Uninformed: Informative Information for the Uninformed

Vol 4» 2006.Jun


The title of this paper implies that an attacker has the ability to leverage code execution of bugs that would otherwise not be useful, such as NULL pointer dereferences. To that point, this paper has illustrated a technique that can be used to gain control of the top-level unhandled exception filter for an application by making the registration and deregistration process asymmetrical. Once the top-level UEF has been made to point to invalid memory, an attacker can use techniques like heap-spraying to attempt to place attacker controlled code at the location that the now-defunct top-level UEF resided at. Assuming this can be accomplished, an attacker simply needs to be able to trigger an unhandled exception to cause the execution of arbitrary code.

The crux of this attack vector is in leveraging a design flaw in the assumptions made by the way the unhandled exception filter ``chain'' is maintained. In particular, the design assumes that calls made to register, and subsequently deregister, an unhandled exception filter through kernel32!SetUnhandledExceptionFilter will be done symmetrically. However, this cannot always be controlled, as DLLs that register unhandled exception filters are not always guaranteed to be loaded and unloaded in a symmetric fashion. If an attacker is capable of controlling the order in which DLLs are loaded and unloaded, then they may be capable of gaining arbitrary code execution through this technique, such as was illustrated in the Internet Explorer case study in chapter [*].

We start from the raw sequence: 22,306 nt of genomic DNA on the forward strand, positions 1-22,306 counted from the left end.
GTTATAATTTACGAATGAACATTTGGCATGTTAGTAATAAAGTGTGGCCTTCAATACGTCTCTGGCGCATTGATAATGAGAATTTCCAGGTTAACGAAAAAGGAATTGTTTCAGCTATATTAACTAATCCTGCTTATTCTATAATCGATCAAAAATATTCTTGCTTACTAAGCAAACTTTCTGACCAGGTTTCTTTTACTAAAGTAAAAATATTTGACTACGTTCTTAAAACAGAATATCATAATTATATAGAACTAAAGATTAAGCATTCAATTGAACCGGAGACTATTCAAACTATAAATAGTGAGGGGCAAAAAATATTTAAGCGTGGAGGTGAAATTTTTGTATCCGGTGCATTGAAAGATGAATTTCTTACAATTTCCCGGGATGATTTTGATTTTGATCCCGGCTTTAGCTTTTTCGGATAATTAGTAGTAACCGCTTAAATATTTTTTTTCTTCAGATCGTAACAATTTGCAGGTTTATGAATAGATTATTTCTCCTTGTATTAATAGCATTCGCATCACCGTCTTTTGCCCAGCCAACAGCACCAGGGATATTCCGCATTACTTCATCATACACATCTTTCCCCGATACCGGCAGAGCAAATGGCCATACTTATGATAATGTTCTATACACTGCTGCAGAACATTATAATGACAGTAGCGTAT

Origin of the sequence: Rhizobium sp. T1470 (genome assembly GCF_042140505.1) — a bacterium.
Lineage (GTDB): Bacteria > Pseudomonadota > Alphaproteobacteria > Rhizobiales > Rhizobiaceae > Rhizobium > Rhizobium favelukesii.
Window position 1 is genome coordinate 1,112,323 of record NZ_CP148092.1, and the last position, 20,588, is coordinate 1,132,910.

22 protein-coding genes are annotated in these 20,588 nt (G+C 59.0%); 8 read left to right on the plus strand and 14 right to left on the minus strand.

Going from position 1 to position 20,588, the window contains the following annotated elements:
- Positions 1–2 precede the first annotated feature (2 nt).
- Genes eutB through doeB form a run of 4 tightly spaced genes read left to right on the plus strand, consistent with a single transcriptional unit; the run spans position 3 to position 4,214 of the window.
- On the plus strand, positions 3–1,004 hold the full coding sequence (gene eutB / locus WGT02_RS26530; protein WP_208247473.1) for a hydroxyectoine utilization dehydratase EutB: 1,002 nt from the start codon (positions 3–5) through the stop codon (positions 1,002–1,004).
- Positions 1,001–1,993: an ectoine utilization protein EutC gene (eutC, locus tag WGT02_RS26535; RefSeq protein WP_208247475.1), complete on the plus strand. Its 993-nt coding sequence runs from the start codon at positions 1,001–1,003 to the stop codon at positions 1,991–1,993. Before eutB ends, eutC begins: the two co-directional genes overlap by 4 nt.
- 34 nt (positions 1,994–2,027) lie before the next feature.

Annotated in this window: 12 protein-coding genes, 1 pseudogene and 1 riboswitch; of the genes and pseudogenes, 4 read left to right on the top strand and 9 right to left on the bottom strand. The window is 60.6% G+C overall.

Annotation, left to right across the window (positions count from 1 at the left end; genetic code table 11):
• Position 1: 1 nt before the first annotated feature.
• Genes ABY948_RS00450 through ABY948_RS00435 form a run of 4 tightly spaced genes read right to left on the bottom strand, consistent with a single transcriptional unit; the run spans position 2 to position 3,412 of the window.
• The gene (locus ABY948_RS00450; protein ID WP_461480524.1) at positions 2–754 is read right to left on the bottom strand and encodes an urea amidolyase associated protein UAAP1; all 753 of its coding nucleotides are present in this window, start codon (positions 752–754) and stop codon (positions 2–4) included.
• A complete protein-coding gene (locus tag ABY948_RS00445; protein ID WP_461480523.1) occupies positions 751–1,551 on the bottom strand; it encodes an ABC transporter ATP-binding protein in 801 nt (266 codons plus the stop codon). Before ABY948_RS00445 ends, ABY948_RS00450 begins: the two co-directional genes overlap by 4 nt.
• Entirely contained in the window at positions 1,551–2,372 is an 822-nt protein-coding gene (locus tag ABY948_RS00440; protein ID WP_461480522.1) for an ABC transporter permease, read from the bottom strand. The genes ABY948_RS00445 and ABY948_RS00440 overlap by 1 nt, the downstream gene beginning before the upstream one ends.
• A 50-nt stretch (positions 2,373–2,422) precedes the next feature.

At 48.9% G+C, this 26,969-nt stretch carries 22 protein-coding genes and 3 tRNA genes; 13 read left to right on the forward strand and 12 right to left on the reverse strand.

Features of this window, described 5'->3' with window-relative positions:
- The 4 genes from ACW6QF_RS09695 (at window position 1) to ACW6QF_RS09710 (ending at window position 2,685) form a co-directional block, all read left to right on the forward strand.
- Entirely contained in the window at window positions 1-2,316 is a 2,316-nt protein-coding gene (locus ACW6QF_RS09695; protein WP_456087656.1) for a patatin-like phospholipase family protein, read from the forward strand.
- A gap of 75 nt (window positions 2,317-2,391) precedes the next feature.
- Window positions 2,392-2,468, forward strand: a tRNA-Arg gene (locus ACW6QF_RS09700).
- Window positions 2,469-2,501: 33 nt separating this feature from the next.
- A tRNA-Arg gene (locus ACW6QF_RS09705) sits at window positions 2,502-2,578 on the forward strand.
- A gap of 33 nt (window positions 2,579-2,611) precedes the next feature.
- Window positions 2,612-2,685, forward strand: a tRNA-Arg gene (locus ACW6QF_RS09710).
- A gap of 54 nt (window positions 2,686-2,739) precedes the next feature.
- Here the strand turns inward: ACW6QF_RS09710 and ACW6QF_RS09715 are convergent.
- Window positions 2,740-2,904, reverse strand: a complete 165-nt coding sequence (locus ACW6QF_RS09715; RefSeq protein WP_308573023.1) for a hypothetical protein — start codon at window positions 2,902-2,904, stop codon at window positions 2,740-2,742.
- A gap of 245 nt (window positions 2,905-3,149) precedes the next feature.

While not feasible in most cases, this technique has been proven to work in at least one critical application: Internet Explorer. Going forward, other applications, such as IIS, may also be found to be susceptible to this attack vector. All it will take is a little creativity and the right set of conditions.